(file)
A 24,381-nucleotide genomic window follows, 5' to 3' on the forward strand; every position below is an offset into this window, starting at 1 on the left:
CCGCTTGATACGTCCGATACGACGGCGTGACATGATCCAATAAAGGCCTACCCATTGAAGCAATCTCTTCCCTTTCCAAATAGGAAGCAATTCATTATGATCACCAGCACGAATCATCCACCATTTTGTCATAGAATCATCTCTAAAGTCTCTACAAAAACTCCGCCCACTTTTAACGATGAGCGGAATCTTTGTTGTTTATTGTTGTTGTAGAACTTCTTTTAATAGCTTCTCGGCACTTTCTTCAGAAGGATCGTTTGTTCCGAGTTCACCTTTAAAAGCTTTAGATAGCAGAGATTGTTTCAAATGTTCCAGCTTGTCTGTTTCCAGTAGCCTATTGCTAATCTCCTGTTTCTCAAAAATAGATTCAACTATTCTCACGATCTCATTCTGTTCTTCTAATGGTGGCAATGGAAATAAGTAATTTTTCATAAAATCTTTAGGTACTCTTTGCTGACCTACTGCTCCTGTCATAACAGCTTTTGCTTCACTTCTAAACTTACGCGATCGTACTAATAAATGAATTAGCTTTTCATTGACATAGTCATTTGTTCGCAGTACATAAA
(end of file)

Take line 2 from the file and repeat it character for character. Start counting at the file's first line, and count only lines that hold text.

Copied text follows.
CCGCTTGATACGTCCGATACGACGGCGTGACATGATCCAATAAAGGCCTACCCATTGAAGCAATCTCTTCCCTTTCCAAATAGGAAGCAATTCATTATGATCACCAGCACGAATCATCCACCATTTTGTCATAGAATCATCTCTAAAGTCTCTACAAAAACTCCGCCCACTTTTAACGATGAGCGGAATCTTTGTTGTTTATTGTTGTTGTAGAACTTCTTTTAATAGCTTCTCGGCACTTTCTTCAGAAGGATCGTTTGTTCCGAGTTCACCTTTAAAAGCTTTAGATAGCAGAGATTGTTTCAAATGTTCCAGCTTGTCTGTTTCCAGTAGCCTATTGCTAATCTCCTGTTTCTCAAAAATAGATTCAACTATTCTCACGATCTCATTCTGTTCTTCTAATGGTGGCAATGGAAATAAGTAATTTTTCATAAAATCTTTAGGTACTCTTTGCTGACCTACTGCTCCTGTCATAACAGCTTTTGCTTCACTTCTAAACTTACGCGATCGTACTAATAAATGAATTAGCTTTTCATTGACATAGTCATTTGTTCGCAGTACATAAA